> I am fairly sure there is no more recent version.
> > This supposed version "5.0" MCL will definitely not run on OSX > > "natively", it requires the so-called "classic" environment.
> > Yet confusingly version 5 is right now advertised on Digitool's website > > as being able to run native on OSX.
> It does run native on OS X. I don't even have the Classic environment > installed on my Mac, but I run MCL 5.0 without any problems. > Something must be wrong with your MCL install, I guess. Have you > tried asking on the MCL mailing list?
(To the original poster:)
Try doing "Get Info" (command-I) on the double-clickable MCL executable and see if "Open in the Classic environment" is checked.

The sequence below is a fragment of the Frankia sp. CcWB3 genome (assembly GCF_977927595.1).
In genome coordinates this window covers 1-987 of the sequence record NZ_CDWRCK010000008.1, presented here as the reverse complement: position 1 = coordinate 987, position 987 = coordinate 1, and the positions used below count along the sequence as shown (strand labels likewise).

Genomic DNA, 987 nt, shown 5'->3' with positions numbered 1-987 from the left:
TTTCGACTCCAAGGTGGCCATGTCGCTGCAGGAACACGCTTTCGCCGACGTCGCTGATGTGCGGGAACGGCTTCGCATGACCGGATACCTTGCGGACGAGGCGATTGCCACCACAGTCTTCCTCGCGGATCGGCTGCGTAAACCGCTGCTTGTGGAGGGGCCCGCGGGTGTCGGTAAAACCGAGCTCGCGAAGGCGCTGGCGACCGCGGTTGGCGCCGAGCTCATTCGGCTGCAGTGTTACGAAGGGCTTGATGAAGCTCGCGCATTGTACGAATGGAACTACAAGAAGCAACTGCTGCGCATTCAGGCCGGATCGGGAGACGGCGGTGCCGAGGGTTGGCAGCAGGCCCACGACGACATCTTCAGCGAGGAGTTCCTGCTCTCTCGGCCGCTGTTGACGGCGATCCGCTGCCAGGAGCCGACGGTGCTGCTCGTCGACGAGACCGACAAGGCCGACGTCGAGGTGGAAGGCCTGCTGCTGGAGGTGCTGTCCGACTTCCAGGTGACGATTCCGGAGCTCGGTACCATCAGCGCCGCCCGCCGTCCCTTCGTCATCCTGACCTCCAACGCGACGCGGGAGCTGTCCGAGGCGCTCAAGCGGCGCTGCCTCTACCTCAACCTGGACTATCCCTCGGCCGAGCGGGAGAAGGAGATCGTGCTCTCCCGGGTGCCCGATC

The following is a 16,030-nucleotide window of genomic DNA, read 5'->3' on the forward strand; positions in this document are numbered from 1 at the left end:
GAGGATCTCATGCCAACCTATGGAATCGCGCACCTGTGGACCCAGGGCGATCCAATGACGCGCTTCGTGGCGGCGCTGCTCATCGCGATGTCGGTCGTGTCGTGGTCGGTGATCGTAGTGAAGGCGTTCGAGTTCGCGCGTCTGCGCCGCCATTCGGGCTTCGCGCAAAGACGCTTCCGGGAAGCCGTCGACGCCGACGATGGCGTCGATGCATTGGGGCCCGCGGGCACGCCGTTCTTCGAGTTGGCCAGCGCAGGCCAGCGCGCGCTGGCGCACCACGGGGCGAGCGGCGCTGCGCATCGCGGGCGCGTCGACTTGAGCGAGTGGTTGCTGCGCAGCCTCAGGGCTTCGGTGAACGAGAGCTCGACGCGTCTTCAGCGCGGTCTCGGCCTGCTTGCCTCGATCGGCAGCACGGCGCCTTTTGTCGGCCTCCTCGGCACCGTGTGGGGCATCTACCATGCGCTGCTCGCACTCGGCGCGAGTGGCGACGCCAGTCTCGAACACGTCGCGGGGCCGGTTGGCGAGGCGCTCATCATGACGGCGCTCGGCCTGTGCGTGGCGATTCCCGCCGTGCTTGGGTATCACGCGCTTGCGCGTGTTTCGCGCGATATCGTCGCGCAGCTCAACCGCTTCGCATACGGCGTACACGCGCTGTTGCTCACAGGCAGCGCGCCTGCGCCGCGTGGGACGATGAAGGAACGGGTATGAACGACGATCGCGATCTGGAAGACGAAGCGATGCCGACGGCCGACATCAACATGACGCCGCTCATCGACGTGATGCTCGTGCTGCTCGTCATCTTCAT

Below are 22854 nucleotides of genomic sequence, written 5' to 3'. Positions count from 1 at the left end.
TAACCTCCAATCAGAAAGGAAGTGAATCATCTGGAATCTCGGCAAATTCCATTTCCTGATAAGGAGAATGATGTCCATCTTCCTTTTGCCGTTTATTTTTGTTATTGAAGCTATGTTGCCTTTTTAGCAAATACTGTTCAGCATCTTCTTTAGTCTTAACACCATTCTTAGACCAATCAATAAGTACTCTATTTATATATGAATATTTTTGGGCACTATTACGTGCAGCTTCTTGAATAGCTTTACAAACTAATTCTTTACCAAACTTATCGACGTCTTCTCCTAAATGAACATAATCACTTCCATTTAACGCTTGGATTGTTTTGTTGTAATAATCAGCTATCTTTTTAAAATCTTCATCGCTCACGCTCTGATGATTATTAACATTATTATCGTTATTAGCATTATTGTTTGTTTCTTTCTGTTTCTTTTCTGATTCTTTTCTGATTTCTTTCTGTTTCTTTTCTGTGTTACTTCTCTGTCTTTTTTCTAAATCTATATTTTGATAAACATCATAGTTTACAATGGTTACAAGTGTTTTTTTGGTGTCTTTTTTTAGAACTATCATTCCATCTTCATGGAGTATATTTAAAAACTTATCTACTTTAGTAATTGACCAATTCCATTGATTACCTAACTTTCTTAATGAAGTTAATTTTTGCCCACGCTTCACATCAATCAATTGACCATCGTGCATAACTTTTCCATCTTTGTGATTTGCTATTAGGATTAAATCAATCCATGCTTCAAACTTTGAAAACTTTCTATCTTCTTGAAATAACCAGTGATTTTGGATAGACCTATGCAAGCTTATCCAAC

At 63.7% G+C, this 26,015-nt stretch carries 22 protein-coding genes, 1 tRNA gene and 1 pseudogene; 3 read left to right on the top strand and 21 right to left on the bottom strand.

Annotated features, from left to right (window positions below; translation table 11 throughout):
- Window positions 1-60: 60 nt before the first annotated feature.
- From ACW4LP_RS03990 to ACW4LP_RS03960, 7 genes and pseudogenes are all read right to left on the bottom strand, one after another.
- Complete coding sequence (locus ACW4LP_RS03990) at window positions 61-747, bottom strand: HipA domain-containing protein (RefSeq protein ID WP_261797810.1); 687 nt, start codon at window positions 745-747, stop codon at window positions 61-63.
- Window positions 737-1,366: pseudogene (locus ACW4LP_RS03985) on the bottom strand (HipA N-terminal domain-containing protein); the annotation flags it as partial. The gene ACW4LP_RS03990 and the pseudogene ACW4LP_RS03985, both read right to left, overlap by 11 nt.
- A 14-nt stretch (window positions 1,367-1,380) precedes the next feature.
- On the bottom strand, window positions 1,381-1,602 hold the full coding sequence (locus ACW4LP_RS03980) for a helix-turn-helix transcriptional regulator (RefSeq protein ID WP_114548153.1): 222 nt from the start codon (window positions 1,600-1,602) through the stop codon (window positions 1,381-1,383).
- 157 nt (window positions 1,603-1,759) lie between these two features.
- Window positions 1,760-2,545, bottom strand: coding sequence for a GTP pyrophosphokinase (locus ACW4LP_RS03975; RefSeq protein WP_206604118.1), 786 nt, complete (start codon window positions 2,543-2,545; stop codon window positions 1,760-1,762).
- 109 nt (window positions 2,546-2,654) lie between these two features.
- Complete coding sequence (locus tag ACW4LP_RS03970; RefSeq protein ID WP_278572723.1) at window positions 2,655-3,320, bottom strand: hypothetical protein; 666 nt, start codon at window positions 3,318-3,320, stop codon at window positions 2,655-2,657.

-bcd -- *** Brian Downing <bdowning at lavos dot net>
> That is my main question here, is Digitool's product really worth the > high prices they charge, ...
I find it hard to argue that the price Digitool charges for MCL should be lower. It is much easier to find reasons why the price they charge is too little given the quality of their product and what one can do with it. But that is not our problem but rather Digitool's.
In our case our laboratory started using MCL back in the late 80's on a trial basis. After the footing felt comfortable, we transferred our code and ideas from Genera onto MCL. We have been using MCL ever since on a daily basis for scientific modelling and engineering R&D work.